Purchasing new hardware? Read our latest product comparisons

Pollution

Artist's impression of the Sentinel-2A satellite in orbit (Image: ESA/ATG medialab)

ESA's Sentinel-2A satellite has arrived safely in French Guiana, ahead of its June 12 launch atop a Vega rocket. It was carried in the belly of an enormous Russian-made Antonov cargo plane, and protected within a specially-constructed air conditioned habitat. Once operational, the satellite will represent a cornerstone of the agency's Copernicus program, which is striving to revolutionize how we observe and understand our environment, and how we may be able to tackle the detrimental effects of climate change.  Read More

The Pure Cool has a 360-degree filter

Not content with vacuums and fans, Dyson is expanding into the realm of air purification with its Pure Cool purifier fan, which was unveiled today. Building on the company's Air Multiplier technology, it's designed to capture ultrafine particles, which are a major component of air pollution. To learn more, Gizmag talked to Dyson engineer Robert Green.  Read More

There's gold – and lead, apparently – in them thar biosolids (Photo: Heather Lowers, USGS ...

Mining operations tend not be very good for the environment, nor does the disposal of treated solid waste that still contains potentially-toxic metals. Now, however, scientists are looking into taking that waste and harvesting its trace amounts of metals such as gold, silver and platinum. Doing so could ultimately reduce the need for mining and decrease the amount of metals entering the environment, while also turning sewage into a source of revenue.  Read More

Speck detects unhealthy levels of particulates within the air in your home

Monitoring the level of particulates in the air inside the home can be a life-saver for people with health issues. A new personal air pollution monitor promises a more precise alternative, empowering users to take measures to mitigate and eliminate those tiny particles. Developed at Carnegie Mellon University Robotics Institute, Speck was presented at the SXSW Interactive Festival in Austin, Texas, that took place between March 13 and 17.  Read More

Paul Panetta (right) and colleague Dale McElhone with the Acoustic Slick Thickness ROV, in...

When people are attempting to clean up oil spills at sea, one of the key things they need to know is the amount of oil that's been spilled – among other things, this will determine the amount of dispersant or other agents that are used. In order to make that process easier and more accurate, scientists from the Virginia Institute of Marine Science have developed a remotely operated vehicle (ROV) that does the job by measuring the thickness of oil slicks from below the surface.  Read More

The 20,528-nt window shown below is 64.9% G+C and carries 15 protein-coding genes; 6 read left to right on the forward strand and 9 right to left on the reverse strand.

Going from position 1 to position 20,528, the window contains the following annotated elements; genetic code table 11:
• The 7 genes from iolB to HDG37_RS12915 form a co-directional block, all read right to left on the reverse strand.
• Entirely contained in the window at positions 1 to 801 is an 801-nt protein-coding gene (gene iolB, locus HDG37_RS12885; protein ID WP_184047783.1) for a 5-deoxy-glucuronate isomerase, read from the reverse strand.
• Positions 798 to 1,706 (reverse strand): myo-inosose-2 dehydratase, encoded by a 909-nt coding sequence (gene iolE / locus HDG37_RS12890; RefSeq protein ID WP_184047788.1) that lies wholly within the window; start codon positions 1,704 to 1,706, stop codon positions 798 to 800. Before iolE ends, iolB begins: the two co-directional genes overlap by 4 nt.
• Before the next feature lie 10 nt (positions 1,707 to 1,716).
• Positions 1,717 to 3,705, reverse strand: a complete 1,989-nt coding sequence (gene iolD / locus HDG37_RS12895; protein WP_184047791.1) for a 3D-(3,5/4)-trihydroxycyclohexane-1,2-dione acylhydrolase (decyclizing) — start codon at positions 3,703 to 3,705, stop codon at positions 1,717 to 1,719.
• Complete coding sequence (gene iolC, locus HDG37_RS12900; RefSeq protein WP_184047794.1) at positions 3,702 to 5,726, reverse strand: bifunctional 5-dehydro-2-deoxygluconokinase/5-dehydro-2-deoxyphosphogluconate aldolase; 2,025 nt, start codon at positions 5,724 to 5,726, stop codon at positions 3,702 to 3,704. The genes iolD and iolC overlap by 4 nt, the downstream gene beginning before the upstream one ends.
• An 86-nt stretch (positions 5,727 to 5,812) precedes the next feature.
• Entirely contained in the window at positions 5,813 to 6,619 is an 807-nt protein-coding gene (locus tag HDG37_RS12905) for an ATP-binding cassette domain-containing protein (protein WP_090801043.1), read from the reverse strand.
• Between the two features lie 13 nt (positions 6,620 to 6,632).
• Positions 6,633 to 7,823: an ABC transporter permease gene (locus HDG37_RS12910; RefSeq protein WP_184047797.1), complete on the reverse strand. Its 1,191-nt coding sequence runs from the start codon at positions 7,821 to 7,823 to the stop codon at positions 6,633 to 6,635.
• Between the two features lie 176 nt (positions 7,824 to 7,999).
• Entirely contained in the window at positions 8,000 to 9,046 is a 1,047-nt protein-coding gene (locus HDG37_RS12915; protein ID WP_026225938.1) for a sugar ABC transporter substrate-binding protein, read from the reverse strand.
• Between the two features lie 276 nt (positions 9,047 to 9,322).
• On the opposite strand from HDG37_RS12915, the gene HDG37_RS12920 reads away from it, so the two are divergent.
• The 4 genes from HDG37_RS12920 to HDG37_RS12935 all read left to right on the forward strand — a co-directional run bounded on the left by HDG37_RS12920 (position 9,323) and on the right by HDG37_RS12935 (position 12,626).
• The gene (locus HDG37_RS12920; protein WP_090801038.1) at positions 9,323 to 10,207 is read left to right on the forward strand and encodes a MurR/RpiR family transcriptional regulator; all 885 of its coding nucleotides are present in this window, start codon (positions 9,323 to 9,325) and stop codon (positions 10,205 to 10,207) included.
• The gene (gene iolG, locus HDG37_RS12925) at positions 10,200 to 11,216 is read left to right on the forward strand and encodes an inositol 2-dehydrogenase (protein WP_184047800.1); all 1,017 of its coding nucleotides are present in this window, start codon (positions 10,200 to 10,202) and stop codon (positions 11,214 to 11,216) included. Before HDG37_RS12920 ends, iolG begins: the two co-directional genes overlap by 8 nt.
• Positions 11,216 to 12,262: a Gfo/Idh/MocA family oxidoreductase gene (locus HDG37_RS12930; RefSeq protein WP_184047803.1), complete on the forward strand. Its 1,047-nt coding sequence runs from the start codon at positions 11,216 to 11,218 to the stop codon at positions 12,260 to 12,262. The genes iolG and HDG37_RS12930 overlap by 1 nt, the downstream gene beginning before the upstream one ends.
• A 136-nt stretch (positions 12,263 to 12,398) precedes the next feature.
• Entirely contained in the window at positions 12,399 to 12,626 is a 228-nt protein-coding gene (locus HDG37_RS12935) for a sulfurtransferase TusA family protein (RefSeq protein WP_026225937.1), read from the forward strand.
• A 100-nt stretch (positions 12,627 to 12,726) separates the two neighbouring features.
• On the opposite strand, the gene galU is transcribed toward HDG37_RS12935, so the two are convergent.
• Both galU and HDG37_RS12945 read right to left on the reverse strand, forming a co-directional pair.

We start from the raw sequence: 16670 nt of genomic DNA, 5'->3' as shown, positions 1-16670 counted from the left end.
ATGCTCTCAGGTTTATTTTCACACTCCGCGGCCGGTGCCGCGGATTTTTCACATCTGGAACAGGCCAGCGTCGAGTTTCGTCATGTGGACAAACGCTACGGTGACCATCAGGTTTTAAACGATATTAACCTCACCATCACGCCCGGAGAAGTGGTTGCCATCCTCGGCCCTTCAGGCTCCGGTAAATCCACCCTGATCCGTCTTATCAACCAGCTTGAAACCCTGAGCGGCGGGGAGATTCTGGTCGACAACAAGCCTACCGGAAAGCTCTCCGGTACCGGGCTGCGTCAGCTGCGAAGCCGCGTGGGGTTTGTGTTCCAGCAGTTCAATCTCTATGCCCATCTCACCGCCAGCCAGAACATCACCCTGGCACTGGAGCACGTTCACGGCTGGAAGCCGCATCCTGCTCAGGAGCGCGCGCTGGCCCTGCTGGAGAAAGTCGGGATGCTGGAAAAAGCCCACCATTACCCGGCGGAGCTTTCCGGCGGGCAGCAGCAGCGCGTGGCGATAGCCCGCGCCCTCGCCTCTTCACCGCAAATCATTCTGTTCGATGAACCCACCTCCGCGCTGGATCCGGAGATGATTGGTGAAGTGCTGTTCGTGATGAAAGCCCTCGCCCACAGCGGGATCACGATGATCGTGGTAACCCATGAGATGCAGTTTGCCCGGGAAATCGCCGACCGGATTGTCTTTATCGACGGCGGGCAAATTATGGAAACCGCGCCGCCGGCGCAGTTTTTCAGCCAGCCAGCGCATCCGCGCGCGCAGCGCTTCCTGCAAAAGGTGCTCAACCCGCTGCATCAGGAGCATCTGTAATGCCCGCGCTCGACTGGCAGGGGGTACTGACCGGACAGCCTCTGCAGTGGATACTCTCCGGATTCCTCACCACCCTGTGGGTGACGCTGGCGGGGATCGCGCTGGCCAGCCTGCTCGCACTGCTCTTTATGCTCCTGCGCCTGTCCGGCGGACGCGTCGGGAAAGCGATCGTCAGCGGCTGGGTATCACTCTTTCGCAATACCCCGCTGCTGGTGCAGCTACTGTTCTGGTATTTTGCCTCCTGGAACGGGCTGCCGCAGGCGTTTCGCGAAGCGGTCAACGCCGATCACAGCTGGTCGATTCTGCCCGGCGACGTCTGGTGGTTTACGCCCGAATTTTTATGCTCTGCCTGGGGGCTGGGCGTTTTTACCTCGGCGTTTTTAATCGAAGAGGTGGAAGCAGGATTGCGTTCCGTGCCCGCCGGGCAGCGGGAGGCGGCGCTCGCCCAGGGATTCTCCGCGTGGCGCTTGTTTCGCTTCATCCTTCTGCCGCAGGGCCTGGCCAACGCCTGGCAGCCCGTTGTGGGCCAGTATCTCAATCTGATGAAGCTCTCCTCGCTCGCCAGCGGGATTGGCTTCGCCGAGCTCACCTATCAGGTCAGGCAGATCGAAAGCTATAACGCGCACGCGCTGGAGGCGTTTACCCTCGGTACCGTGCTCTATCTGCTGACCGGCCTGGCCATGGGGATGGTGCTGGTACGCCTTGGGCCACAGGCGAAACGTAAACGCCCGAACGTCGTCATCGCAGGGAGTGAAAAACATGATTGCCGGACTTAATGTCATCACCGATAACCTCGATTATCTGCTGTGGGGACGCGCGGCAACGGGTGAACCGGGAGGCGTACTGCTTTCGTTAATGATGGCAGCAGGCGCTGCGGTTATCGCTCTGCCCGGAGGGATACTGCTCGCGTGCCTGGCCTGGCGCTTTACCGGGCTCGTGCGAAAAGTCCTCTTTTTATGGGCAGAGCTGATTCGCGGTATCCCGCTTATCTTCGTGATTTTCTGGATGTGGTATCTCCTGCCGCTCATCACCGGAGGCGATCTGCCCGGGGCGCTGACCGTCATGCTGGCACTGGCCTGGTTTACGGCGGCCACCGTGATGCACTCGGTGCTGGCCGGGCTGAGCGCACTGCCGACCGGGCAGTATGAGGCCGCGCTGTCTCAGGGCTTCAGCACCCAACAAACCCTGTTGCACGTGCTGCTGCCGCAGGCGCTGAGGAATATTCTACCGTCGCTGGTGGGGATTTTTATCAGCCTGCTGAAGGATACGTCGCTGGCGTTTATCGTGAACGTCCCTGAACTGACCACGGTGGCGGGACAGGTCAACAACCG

The material could find use in smokestacks, or anyplace else where excess CO2 needs to be ...

We've already seen a number of technologies developed for capturing carbon dioxide emissions from smokestacks or other sources, but many of them have a limitation – in order to reclaim the captured CO2 for disposal, a considerable amount of energy is needed. Now, however, scientists at the University of California, Berkeley have developed a new carbon-capture material that requires far less energy in order to give up its payload.  Read More

A low-cost semitransparent air filter can reportedly collect 99 percent of harmful polluti...

Material scientists at Stanford University have developed a highly effective semitransparent air filter that can collect 99 percent of the very small PM2.5 particles, considered the most harmful to the human respiratory tract. The low-cost filters, which don’t require power to function, could be used to build better protective facemasks, window screens, filtration systems in hospitals, and perhaps even to reduce pollution from cars and industrial smoke stacks.  Read More

FLEX aims to detect abnormal peaks of florescence from space, providing warnings of stress...

The European Space Agency (ESA) has successfully tested its Fluorescence Explorer mission (FLEX), which is vying for a spot on the organisation’s eight Earth Explorer satellite. The mission, which aims to create global maps of photosynthetic activity, will allow for the identification of vegetation suffering degrees of stress that simply aren’t visible to the human eye. It has the potential to significantly further our understanding of the global carbon cycle, and could have an impact on agricultural management.  Read More

The DC-8 airborne laboratory is one of several NASA aircraft that will fly in support the ...

With the goal of shedding more light on a number of Earth system processes whose effect on our climate is incompletely understood, NASA will this year launch five new airborne field campaigns. These studies will look at long-range air pollution, warming ocean waters, melting Greenland glaciers, greenhouse gas sources, fires in Africa and clouds over the Atlantic, with the captured data to complement satellite- and surface-based observations to help provide a better understanding of the interconnected systems that affect our climate and how it is changing.  Read More

A stunning picture of Naples as taken from the ISS (Image: ESA/NASA)

A new crowdsourcing initiative is calling upon the public to help catalog the ever increasing library of images snapped of our planet, and more importantly its cities, at night from the International Space Station (ISS). With your help, the Cities at Night project could help map light pollution spanning the course of the 16 year period in which the images where taken, with the added bonus of giving volunteers the opportunity to flick through a catalog of stunning images that highlight the mark we make on our planet at night.  Read More

Looking for something? Search our 31,698 articles